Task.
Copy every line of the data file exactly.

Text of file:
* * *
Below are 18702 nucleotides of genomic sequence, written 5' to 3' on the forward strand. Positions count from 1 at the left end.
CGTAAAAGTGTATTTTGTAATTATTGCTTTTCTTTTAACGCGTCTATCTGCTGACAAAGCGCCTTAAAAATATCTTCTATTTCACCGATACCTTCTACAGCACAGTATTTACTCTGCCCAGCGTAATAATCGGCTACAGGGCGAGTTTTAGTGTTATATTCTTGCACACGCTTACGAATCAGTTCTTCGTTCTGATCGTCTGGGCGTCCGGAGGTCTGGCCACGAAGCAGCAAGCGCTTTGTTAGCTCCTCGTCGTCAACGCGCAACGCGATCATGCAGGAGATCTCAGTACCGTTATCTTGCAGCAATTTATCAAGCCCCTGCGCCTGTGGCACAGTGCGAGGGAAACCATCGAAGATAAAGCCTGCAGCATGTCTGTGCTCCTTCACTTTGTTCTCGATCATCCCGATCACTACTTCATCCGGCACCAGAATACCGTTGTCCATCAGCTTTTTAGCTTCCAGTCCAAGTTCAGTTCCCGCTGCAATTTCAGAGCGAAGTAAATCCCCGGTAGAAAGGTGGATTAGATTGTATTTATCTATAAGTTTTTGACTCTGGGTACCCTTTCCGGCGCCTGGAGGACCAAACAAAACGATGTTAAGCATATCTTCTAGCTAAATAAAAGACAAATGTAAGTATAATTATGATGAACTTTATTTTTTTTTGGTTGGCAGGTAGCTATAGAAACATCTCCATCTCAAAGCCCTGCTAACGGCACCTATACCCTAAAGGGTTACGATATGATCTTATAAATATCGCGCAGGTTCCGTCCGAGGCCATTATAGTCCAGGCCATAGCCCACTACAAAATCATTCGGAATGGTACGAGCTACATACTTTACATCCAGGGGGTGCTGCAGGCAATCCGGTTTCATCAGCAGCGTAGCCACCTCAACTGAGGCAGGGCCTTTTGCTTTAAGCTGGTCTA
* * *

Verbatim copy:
Below are 18702 nucleotides of genomic sequence, written 5' to 3' on the forward strand. Positions count from 1 at the left end.
CGTAAAAGTGTATTTTGTAATTATTGCTTTTCTTTTAACGCGTCTATCTGCTGACAAAGCGCCTTAAAAATATCTTCTATTTCACCGATACCTTCTACAGCACAGTATTTACTCTGCCCAGCGTAATAATCGGCTACAGGGCGAGTTTTAGTGTTATATTCTTGCACACGCTTACGAATCAGTTCTTCGTTCTGATCGTCTGGGCGTCCGGAGGTCTGGCCACGAAGCAGCAAGCGCTTTGTTAGCTCCTCGTCGTCAACGCGCAACGCGATCATGCAGGAGATCTCAGTACCGTTATCTTGCAGCAATTTATCAAGCCCCTGCGCCTGTGGCACAGTGCGAGGGAAACCATCGAAGATAAAGCCTGCAGCATGTCTGTGCTCCTTCACTTTGTTCTCGATCATCCCGATCACTACTTCATCCGGCACCAGAATACCGTTGTCCATCAGCTTTTTAGCTTCCAGTCCAAGTTCAGTTCCCGCTGCAATTTCAGAGCGAAGTAAATCCCCGGTAGAAAGGTGGATTAGATTGTATTTATCTATAAGTTTTTGACTCTGGGTACCCTTTCCGGCGCCTGGAGGACCAAACAAAACGATGTTAAGCATATCTTCTAGCTAAATAAAAGACAAATGTAAGTATAATTATGATGAACTTTATTTTTTTTTGGTTGGCAGGTAGCTATAGAAACATCTCCATCTCAAAGCCCTGCTAACGGCACCTATACCCTAAAGGGTTACGATATGATCTTATAAATATCGCGCAGGTTCCGTCCGAGGCCATTATAGTCCAGGCCATAGCCCACTACAAAATCATTCGGAATGGTACGAGCTACATACTTTACATCCAGGGGGTGCTGCAGGCAATCCGGTTTCATCAGCAGCGTAGCCACCTCAACTGAGGCAGGGCCTTTTGCTTTAAGCTGGTCTA